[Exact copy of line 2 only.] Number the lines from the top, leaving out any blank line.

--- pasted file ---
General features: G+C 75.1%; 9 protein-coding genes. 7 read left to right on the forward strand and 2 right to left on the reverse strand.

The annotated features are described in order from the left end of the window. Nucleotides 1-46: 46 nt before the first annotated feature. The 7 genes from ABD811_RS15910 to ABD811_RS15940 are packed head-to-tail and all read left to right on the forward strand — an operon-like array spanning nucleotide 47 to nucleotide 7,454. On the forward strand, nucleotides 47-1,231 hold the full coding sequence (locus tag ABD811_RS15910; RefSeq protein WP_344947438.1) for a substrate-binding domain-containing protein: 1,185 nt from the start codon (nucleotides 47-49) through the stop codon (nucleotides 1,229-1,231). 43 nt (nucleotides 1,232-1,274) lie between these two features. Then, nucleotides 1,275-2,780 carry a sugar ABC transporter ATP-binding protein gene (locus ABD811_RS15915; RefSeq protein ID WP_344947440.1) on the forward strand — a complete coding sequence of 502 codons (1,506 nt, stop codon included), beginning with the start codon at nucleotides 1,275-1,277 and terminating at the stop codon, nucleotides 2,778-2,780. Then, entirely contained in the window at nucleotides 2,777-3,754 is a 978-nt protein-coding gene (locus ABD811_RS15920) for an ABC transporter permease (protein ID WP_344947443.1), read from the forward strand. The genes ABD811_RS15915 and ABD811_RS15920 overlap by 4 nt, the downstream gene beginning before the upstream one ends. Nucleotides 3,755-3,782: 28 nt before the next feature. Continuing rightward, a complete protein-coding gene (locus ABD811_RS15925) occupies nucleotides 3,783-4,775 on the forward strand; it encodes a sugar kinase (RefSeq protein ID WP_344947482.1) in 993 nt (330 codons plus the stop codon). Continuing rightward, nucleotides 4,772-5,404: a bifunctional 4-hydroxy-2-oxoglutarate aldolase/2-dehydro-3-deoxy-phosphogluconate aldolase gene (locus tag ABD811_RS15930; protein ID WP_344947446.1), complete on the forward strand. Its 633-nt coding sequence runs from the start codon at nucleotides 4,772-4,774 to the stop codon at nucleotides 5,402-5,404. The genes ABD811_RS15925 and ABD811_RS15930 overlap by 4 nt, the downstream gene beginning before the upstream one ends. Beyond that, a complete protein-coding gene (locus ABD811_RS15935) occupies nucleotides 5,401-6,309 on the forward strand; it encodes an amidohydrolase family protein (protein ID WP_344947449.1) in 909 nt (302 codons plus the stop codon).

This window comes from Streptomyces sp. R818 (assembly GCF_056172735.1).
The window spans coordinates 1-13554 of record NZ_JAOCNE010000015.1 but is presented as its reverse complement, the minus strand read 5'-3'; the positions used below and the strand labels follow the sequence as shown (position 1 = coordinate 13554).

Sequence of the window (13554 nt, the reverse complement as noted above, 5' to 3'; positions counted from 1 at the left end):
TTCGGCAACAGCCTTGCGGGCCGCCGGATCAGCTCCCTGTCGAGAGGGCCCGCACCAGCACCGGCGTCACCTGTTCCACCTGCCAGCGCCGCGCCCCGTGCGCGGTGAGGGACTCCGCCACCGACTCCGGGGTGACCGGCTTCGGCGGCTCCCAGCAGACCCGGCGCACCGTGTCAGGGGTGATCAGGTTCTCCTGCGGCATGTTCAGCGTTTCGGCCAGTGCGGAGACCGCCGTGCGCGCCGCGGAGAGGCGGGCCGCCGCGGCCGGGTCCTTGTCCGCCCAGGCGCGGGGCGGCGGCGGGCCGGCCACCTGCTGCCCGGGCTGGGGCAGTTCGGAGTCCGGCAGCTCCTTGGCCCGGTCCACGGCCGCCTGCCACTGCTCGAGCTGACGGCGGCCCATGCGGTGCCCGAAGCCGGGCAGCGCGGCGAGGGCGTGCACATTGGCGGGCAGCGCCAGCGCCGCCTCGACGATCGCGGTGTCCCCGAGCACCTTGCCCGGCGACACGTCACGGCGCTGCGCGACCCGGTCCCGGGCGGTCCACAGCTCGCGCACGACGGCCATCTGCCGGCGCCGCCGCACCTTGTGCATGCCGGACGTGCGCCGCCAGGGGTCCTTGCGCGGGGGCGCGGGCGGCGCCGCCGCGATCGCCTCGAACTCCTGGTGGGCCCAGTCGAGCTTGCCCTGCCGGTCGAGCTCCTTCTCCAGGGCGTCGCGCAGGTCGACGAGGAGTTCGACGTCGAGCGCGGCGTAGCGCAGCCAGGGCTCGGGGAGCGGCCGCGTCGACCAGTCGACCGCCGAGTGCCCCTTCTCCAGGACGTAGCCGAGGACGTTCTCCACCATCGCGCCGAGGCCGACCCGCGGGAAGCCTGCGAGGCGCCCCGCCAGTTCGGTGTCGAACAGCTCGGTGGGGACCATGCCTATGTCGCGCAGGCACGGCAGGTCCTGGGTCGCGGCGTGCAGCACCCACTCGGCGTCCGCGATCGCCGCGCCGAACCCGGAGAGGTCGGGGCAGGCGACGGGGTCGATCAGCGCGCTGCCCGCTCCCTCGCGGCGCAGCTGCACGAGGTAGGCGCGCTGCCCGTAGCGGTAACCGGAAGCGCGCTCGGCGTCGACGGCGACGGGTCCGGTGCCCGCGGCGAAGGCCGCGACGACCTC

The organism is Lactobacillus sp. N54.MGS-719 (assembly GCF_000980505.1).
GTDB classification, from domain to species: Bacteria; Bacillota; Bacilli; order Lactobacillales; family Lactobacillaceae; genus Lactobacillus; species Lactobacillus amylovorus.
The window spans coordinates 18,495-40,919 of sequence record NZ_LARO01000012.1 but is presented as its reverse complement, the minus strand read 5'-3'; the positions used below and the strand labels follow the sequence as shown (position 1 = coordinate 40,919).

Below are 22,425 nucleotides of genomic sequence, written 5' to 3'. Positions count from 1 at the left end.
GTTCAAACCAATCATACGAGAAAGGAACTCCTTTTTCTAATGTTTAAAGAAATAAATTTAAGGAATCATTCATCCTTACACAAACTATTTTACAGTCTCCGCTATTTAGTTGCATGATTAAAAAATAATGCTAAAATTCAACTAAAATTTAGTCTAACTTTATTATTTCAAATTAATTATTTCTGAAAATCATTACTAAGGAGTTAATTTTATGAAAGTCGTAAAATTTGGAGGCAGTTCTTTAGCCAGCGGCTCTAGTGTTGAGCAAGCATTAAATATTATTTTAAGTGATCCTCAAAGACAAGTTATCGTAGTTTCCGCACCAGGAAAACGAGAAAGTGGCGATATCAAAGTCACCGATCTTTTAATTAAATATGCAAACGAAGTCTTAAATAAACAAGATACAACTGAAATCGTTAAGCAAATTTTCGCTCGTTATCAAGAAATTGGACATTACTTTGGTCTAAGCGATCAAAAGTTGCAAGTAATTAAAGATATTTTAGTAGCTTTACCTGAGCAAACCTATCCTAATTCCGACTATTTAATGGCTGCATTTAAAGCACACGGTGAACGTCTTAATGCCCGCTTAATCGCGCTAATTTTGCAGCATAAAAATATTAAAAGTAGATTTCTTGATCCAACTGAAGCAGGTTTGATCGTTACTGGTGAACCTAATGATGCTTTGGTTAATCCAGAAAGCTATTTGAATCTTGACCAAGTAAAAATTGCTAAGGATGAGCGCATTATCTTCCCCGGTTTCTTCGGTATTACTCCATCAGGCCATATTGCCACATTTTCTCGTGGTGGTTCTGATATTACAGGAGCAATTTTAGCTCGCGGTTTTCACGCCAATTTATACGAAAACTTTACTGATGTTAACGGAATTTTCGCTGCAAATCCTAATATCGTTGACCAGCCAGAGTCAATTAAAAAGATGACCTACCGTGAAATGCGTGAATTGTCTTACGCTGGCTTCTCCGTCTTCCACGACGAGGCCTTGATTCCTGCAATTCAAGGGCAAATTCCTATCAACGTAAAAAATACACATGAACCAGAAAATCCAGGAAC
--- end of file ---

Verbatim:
The annotated features are described in order from the left end of the window. Nucleotides 1-46: 46 nt before the first annotated feature. The 7 genes from ABD811_RS15910 to ABD811_RS15940 are packed head-to-tail and all read left to right on the forward strand — an operon-like array spanning nucleotide 47 to nucleotide 7,454. On the forward strand, nucleotides 47-1,231 hold the full coding sequence (locus tag ABD811_RS15910; RefSeq protein WP_344947438.1) for a substrate-binding domain-containing protein: 1,185 nt from the start codon (nucleotides 47-49) through the stop codon (nucleotides 1,229-1,231). 43 nt (nucleotides 1,232-1,274) lie between these two features. Then, nucleotides 1,275-2,780 carry a sugar ABC transporter ATP-binding protein gene (locus ABD811_RS15915; RefSeq protein ID WP_344947440.1) on the forward strand — a complete coding sequence of 502 codons (1,506 nt, stop codon included), beginning with the start codon at nucleotides 1,275-1,277 and terminating at the stop codon, nucleotides 2,778-2,780. Then, entirely contained in the window at nucleotides 2,777-3,754 is a 978-nt protein-coding gene (locus ABD811_RS15920) for an ABC transporter permease (protein ID WP_344947443.1), read from the forward strand. The genes ABD811_RS15915 and ABD811_RS15920 overlap by 4 nt, the downstream gene beginning before the upstream one ends. Nucleotides 3,755-3,782: 28 nt before the next feature. Continuing rightward, a complete protein-coding gene (locus ABD811_RS15925) occupies nucleotides 3,783-4,775 on the forward strand; it encodes a sugar kinase (RefSeq protein ID WP_344947482.1) in 993 nt (330 codons plus the stop codon). Continuing rightward, nucleotides 4,772-5,404: a bifunctional 4-hydroxy-2-oxoglutarate aldolase/2-dehydro-3-deoxy-phosphogluconate aldolase gene (locus tag ABD811_RS15930; protein ID WP_344947446.1), complete on the forward strand. Its 633-nt coding sequence runs from the start codon at nucleotides 4,772-4,774 to the stop codon at nucleotides 5,402-5,404. The genes ABD811_RS15925 and ABD811_RS15930 overlap by 4 nt, the downstream gene beginning before the upstream one ends. Beyond that, a complete protein-coding gene (locus ABD811_RS15935) occupies nucleotides 5,401-6,309 on the forward strand; it encodes an amidohydrolase family protein (protein ID WP_344947449.1) in 909 nt (302 codons plus the stop codon).